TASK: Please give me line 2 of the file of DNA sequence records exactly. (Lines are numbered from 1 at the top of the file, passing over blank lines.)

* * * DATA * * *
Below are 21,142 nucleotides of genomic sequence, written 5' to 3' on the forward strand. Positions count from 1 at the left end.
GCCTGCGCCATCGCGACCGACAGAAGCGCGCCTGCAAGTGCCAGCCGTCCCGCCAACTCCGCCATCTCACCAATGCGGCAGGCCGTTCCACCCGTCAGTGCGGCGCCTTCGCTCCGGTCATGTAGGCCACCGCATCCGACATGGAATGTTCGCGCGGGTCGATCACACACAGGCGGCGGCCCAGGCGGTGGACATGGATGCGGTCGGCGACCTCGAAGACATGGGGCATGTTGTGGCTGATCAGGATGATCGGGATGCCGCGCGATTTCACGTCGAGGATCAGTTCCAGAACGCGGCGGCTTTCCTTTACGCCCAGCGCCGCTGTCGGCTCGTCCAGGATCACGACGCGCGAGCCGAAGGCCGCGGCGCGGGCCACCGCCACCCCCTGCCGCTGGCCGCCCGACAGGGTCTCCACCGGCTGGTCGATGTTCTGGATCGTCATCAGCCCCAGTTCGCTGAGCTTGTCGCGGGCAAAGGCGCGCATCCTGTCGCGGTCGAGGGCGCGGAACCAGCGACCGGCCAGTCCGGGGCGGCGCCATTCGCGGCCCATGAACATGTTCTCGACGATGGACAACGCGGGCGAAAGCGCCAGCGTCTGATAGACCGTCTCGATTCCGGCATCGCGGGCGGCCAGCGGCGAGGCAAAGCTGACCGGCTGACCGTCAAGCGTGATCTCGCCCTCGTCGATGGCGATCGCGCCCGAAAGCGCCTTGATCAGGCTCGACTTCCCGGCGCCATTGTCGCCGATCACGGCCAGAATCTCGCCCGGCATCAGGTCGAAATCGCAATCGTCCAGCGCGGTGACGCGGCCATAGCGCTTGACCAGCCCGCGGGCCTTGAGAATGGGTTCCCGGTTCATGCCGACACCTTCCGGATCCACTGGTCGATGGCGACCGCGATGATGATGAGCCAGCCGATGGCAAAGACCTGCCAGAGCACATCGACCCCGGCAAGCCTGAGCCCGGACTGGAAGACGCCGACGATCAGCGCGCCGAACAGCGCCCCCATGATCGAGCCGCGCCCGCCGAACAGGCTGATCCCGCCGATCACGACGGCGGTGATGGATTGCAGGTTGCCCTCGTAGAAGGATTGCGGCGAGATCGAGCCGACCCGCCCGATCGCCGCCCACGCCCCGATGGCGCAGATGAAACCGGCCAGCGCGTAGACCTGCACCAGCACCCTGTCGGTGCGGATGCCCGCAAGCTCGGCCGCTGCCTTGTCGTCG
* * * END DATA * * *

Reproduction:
GCCTGCGCCATCGCGACCGACAGAAGCGCGCCTGCAAGTGCCAGCCGTCCCGCCAACTCCGCCATCTCACCAATGCGGCAGGCCGTTCCACCCGTCAGTGCGGCGCCTTCGCTCCGGTCATGTAGGCCACCGCATCCGACATGGAATGTTCGCGCGGGTCGATCACACACAGGCGGCGGCCCAGGCGGTGGACATGGATGCGGTCGGCGACCTCGAAGACATGGGGCATGTTGTGGCTGATCAGGATGATCGGGATGCCGCGCGATTTCACGTCGAGGATCAGTTCCAGAACGCGGCGGCTTTCCTTTACGCCCAGCGCCGCTGTCGGCTCGTCCAGGATCACGACGCGCGAGCCGAAGGCCGCGGCGCGGGCCACCGCCACCCCCTGCCGCTGGCCGCCCGACAGGGTCTCCACCGGCTGGTCGATGTTCTGGATCGTCATCAGCCCCAGTTCGCTGAGCTTGTCGCGGGCAAAGGCGCGCATCCTGTCGCGGTCGAGGGCGCGGAACCAGCGACCGGCCAGTCCGGGGCGGCGCCATTCGCGGCCCATGAACATGTTCTCGACGATGGACAACGCGGGCGAAAGCGCCAGCGTCTGATAGACCGTCTCGATTCCGGCATCGCGGGCGGCCAGCGGCGAGGCAAAGCTGACCGGCTGACCGTCAAGCGTGATCTCGCCCTCGTCGATGGCGATCGCGCCCGAAAGCGCCTTGATCAGGCTCGACTTCCCGGCGCCATTGTCGCCGATCACGGCCAGAATCTCGCCCGGCATCAGGTCGAAATCGCAATCGTCCAGCGCGGTGACGCGGCCATAGCGCTTGACCAGCCCGCGGGCCTTGAGAATGGGTTCCCGGTTCATGCCGACACCTTCCGGATCCACTGGTCGATGGCGACCGCGATGATGATGAGCCAGCCGATGGCAAAGACCTGCCAGAGCACATCGACCCCGGCAAGCCTGAGCCCGGACTGGAAGACGCCGACGATCAGCGCGCCGAACAGCGCCCCCATGATCGAGCCGCGCCCGCCGAACAGGCTGATCCCGCCGATCACGACGGCGGTGATGGATTGCAGGTTGCCCTCGTAGAAGGATTGCGGCGAGATCGAGCCGACCCGCCCGATCGCCGCCCACGCCCCGATGGCGCAGATGAAACCGGCCAGCGCGTAGACCTGCACCAGCACCCTGTCGGTGCGGATGCCCGCAAGCTCGGCCGCTGCCTTGTCGTCG